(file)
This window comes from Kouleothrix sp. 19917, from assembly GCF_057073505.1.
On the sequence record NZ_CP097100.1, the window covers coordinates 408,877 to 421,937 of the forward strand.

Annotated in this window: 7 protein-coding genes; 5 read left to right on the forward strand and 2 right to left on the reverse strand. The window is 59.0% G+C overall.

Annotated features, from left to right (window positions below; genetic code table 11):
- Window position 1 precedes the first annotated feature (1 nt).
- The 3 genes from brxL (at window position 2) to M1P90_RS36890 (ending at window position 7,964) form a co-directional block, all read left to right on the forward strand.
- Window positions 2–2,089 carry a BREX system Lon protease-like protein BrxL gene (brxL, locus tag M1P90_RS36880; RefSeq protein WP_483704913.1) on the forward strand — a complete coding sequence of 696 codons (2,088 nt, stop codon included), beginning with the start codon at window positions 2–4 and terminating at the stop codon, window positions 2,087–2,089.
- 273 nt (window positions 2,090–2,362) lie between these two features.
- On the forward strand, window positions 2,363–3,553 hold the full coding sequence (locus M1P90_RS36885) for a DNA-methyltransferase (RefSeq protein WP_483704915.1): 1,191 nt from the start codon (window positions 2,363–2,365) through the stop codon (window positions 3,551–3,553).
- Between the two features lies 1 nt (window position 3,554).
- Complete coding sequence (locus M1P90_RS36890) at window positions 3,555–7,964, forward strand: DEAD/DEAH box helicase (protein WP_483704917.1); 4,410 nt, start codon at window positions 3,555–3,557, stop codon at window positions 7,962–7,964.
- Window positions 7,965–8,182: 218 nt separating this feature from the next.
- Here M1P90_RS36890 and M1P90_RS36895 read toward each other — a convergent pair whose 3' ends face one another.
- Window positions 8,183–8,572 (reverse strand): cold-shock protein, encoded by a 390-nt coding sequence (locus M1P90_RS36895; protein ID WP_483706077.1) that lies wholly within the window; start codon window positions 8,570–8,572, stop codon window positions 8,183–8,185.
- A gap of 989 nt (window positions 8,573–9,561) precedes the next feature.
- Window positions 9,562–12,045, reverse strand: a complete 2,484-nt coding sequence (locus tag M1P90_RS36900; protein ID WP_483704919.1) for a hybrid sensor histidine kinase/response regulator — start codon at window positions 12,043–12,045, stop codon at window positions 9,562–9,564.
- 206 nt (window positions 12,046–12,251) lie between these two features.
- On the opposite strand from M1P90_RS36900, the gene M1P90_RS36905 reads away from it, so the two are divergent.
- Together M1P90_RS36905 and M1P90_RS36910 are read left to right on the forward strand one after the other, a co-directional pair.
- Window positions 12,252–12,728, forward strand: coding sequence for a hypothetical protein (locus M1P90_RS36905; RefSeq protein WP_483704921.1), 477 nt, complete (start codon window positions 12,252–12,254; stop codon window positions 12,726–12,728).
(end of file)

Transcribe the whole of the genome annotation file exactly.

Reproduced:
This window comes from Kouleothrix sp. 19917, from assembly GCF_057073505.1.
On the sequence record NZ_CP097100.1, the window covers coordinates 408,877 to 421,937 of the forward strand.

Annotated in this window: 7 protein-coding genes; 5 read left to right on the forward strand and 2 right to left on the reverse strand. The window is 59.0% G+C overall.

Annotated features, from left to right (window positions below; genetic code table 11):
- Window position 1 precedes the first annotated feature (1 nt).
- The 3 genes from brxL (at window position 2) to M1P90_RS36890 (ending at window position 7,964) form a co-directional block, all read left to right on the forward strand.
- Window positions 2–2,089 carry a BREX system Lon protease-like protein BrxL gene (brxL, locus tag M1P90_RS36880; RefSeq protein WP_483704913.1) on the forward strand — a complete coding sequence of 696 codons (2,088 nt, stop codon included), beginning with the start codon at window positions 2–4 and terminating at the stop codon, window positions 2,087–2,089.
- 273 nt (window positions 2,090–2,362) lie between these two features.
- On the forward strand, window positions 2,363–3,553 hold the full coding sequence (locus M1P90_RS36885) for a DNA-methyltransferase (RefSeq protein WP_483704915.1): 1,191 nt from the start codon (window positions 2,363–2,365) through the stop codon (window positions 3,551–3,553).
- Between the two features lies 1 nt (window position 3,554).
- Complete coding sequence (locus M1P90_RS36890) at window positions 3,555–7,964, forward strand: DEAD/DEAH box helicase (protein WP_483704917.1); 4,410 nt, start codon at window positions 3,555–3,557, stop codon at window positions 7,962–7,964.
- Window positions 7,965–8,182: 218 nt separating this feature from the next.
- Here M1P90_RS36890 and M1P90_RS36895 read toward each other — a convergent pair whose 3' ends face one another.
- Window positions 8,183–8,572 (reverse strand): cold-shock protein, encoded by a 390-nt coding sequence (locus M1P90_RS36895; protein ID WP_483706077.1) that lies wholly within the window; start codon window positions 8,570–8,572, stop codon window positions 8,183–8,185.
- A gap of 989 nt (window positions 8,573–9,561) precedes the next feature.
- Window positions 9,562–12,045, reverse strand: a complete 2,484-nt coding sequence (locus tag M1P90_RS36900; protein ID WP_483704919.1) for a hybrid sensor histidine kinase/response regulator — start codon at window positions 12,043–12,045, stop codon at window positions 9,562–9,564.
- 206 nt (window positions 12,046–12,251) lie between these two features.
- On the opposite strand from M1P90_RS36900, the gene M1P90_RS36905 reads away from it, so the two are divergent.
- Together M1P90_RS36905 and M1P90_RS36910 are read left to right on the forward strand one after the other, a co-directional pair.
- Window positions 12,252–12,728, forward strand: coding sequence for a hypothetical protein (locus M1P90_RS36905; RefSeq protein WP_483704921.1), 477 nt, complete (start codon window positions 12,252–12,254; stop codon window positions 12,726–12,728).